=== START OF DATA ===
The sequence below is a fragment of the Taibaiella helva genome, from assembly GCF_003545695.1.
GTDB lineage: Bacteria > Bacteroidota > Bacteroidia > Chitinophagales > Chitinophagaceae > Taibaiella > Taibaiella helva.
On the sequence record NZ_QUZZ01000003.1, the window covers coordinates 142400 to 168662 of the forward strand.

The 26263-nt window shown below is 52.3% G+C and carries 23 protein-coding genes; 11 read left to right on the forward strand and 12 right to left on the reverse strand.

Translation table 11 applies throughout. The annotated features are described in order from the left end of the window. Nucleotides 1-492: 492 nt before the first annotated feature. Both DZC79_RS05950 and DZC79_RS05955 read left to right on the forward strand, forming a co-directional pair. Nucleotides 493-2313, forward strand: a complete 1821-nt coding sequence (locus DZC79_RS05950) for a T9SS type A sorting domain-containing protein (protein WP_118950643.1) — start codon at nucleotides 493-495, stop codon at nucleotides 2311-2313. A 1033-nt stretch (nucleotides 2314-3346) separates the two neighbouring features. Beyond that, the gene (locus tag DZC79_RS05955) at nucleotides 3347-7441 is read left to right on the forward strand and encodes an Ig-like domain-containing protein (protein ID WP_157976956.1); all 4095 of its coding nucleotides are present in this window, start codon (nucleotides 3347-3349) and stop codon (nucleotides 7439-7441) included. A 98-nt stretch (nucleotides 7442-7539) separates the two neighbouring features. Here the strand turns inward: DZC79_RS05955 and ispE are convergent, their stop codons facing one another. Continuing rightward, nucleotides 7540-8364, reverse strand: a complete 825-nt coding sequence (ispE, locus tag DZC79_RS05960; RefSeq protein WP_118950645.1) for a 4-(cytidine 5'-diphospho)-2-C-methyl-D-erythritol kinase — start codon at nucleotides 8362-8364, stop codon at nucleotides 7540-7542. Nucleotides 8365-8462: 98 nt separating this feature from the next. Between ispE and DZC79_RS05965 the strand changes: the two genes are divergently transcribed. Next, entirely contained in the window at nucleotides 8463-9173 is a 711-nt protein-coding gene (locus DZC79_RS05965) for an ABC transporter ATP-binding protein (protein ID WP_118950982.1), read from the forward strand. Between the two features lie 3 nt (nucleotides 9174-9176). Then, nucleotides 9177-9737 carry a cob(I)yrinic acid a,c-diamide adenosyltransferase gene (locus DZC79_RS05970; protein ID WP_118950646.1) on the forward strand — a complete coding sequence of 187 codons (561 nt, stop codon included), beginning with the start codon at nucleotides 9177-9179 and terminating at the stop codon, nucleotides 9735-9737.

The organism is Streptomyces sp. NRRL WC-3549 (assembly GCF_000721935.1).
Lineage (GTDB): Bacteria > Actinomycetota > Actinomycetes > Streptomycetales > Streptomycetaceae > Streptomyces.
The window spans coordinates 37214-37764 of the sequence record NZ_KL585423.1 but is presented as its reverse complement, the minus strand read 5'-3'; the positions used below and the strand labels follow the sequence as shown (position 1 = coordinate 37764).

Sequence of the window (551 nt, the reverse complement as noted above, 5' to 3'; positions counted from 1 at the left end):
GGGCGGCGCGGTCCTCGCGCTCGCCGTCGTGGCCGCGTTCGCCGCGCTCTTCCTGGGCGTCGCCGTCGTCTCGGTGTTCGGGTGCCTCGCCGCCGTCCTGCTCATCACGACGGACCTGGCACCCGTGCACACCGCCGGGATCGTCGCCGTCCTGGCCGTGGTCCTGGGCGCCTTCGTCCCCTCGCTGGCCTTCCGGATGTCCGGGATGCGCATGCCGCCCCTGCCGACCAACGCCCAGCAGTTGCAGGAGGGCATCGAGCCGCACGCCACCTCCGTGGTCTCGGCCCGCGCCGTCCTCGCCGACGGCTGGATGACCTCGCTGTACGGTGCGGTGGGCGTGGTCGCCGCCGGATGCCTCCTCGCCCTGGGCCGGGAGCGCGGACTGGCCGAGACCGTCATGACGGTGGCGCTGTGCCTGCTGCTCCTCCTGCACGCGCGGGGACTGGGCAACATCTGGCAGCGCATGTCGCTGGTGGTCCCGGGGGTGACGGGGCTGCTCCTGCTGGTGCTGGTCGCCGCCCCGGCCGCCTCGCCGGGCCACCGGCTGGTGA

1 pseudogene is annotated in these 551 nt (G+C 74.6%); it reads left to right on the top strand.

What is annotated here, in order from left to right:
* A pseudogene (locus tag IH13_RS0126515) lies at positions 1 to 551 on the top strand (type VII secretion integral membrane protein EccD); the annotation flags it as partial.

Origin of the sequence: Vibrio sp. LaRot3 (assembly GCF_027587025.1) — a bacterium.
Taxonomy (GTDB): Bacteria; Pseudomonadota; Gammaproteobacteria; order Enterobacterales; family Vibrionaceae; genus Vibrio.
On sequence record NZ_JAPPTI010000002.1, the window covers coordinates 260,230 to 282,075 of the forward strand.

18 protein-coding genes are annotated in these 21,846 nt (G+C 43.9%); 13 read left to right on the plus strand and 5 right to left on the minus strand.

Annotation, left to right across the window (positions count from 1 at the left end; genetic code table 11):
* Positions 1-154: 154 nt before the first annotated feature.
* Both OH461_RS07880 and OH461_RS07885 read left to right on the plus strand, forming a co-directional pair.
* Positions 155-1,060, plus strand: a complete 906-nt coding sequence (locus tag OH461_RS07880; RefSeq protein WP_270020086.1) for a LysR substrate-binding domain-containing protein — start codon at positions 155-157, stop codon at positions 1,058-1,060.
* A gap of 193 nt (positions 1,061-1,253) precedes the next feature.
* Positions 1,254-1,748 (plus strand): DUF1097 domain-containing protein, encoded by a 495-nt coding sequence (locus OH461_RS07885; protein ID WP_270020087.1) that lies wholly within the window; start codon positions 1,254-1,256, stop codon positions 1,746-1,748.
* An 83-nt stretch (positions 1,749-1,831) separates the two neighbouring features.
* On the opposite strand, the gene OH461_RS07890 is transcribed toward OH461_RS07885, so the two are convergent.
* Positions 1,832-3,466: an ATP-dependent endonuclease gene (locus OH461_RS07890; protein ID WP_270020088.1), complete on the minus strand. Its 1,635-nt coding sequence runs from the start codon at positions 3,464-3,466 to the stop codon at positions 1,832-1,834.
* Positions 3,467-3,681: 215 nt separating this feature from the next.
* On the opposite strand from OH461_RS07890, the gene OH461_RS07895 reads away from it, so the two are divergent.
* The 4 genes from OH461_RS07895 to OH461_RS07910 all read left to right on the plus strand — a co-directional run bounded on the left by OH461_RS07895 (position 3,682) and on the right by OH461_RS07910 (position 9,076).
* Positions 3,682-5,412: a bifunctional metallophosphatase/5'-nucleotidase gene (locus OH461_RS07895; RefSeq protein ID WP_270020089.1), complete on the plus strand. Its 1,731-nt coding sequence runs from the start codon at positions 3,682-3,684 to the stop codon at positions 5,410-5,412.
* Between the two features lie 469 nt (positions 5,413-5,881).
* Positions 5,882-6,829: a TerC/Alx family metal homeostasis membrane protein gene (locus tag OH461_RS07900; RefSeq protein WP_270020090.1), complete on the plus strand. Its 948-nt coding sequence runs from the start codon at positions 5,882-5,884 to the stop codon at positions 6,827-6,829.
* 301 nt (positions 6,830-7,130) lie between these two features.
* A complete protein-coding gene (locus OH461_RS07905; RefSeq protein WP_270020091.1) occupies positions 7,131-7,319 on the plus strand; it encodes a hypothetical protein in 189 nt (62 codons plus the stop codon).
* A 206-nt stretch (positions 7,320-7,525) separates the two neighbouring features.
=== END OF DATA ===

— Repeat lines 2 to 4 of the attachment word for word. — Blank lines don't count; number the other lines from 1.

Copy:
GTDB lineage: Bacteria > Bacteroidota > Bacteroidia > Chitinophagales > Chitinophagaceae > Taibaiella > Taibaiella helva.
On the sequence record NZ_QUZZ01000003.1, the window covers coordinates 142400 to 168662 of the forward strand.

The 26263-nt window shown below is 52.3% G+C and carries 23 protein-coding genes; 11 read left to right on the forward strand and 12 right to left on the reverse strand.